Geothermal Energy - Power Source that is Clean, Reliable and Homegrown

Types of Geothermal Power Plants
Dry Steam Geothermal Power Plants
Flash Steam Geothermal Power Plants
Binary-Cycle Geothermal Power Plants
The Direct Use of Geothermal Energy
Geothermal Heat Pumps

The core of the Earth which is 4,000 miles below the surface, can reach temperatures of 9000°F. This generated heat is known as geothermal energy. Geothermal energy radiates outwards from the core and heats the surrounding areas. The potential of geothermal energy in the uppermost 6 miles of the Earth's crust amounts to 50,000 times the energy of all oil and gas resources in the world.

Types of Geothermal Power Plants

Geothermal power plants convert hydrothermal fluids to electricity. Three geothermal power plant technologies are used to convert hydrothermal fluid to electricity. The type of conversions used is dependent on the state and temperature of the fluid. The conversion technologies are binary cycle, dry steam and flash steam.

Dry Steam Geothermal Power Plants

Dry steam geothermal power plants are considered to be the oldest type of geothermal power plants. Dry steam geothermal power plants use steam that enters directly to a turbine from a geothermal reservoir. The steam then drives a generator and electricity is produced. Excess steam and very small amount of gases are released by dry steam geothermal power plants.

Figure 1. Illustration of a dry steam geothermal power plant. (Source: Dept. of Energy)

Flash Steam Geothermal Power Plants

The most common type of geothermal power plants is flash steam geothermal power plants. Flash steam geothermal power plants use hydrothermal fluids at temperatures above 182°C to generate electricity. Hydrothermal fluid is sprayed into a tank which is held at a much lower pressure than the hydrothermal fluid. This pressure difference causes some of the hydrothermal fluid to flash or rapidly vaporize. Electricity is produced by the vapors driving a turbine, which in turn drives a generator. More energy can be extracted if any hydrothermal fluid remains as it can be flashed again in a second tank.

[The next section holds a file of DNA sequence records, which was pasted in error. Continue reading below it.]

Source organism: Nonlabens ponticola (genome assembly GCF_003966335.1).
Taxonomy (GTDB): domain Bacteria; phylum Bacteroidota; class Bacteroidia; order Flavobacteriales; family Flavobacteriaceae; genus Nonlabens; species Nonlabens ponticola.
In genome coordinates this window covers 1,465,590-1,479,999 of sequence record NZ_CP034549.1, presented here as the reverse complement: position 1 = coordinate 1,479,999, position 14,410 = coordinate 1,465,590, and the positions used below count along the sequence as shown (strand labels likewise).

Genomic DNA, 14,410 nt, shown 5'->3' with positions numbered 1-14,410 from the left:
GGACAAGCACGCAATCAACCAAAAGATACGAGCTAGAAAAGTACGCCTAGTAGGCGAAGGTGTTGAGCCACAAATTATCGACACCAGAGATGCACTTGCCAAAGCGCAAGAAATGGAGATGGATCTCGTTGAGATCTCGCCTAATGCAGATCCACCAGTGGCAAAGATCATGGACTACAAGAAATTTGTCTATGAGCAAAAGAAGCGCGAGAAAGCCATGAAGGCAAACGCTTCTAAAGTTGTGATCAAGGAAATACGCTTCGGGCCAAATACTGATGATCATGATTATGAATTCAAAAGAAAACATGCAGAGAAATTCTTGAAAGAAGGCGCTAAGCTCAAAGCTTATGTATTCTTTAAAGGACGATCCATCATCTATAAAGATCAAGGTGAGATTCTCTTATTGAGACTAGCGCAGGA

Figure 2. Illustration of a flash steam geothermal power plant. (Source: Dept. of Energy)

Binary-Cycle Geothermal Power Plants

Binary-cycle geothermal power plants are different to dry steam and flash steam geothermal power plant in that steam from a geothermal reservoir never comes into contact with the turbine or generator.

Binary-cycle geothermal power plants extract energy from moderate-temperature fluids that can be found in most geothermal areas. Hot geothermal fluid together with a secondary fluid is passed through a heat exchanger. Any fluid with a boiling point lower than water can be used as the secondary fluid. Heat from the geothermal fluid causes the secondary fluid to flash and turns into vapor, which then drives the turbines to produce electricity. Since the binary-cycle geothermal power plant is a closed-loop system, nothing is emitted to the atmosphere. Moderate-temperature water is the more common geothermal resource, and future geothermal power plants will employ the binary-cycle system.

Figure 3. Illustration of a binary-cycle geothermal power plant. (Source: Dept. of Energy)

The Direct Use of Geothermal Energy

Direct heat for commercial, industrial and residential can be provided by geothermal reservoirs of low to moderate temperature water. Substantial savings can be achieved in homes and businesses through the direct use of geothermal energy. Direct use of geothermal energy is also very clean and produces a very small percentage of the air pollutants emitted by burning fossil fuels.

Geothermal Heat Pumps

Also known as the ground source heat pump, geothermal heat pump can be considered as a highly efficient renewable energy technology. Geothermal heat pump is gaining wide acceptance for both commercial and residential buildings. Geothermal heat pumps are used for space heating and cooling, and for water heating. One of the biggest advantages of geothermal heat pump is that it works by concentrating naturally existing heat, instead of producing heat through the burning of fossil fuels.

Source: AZoCleantech
Last update 20th April 2008

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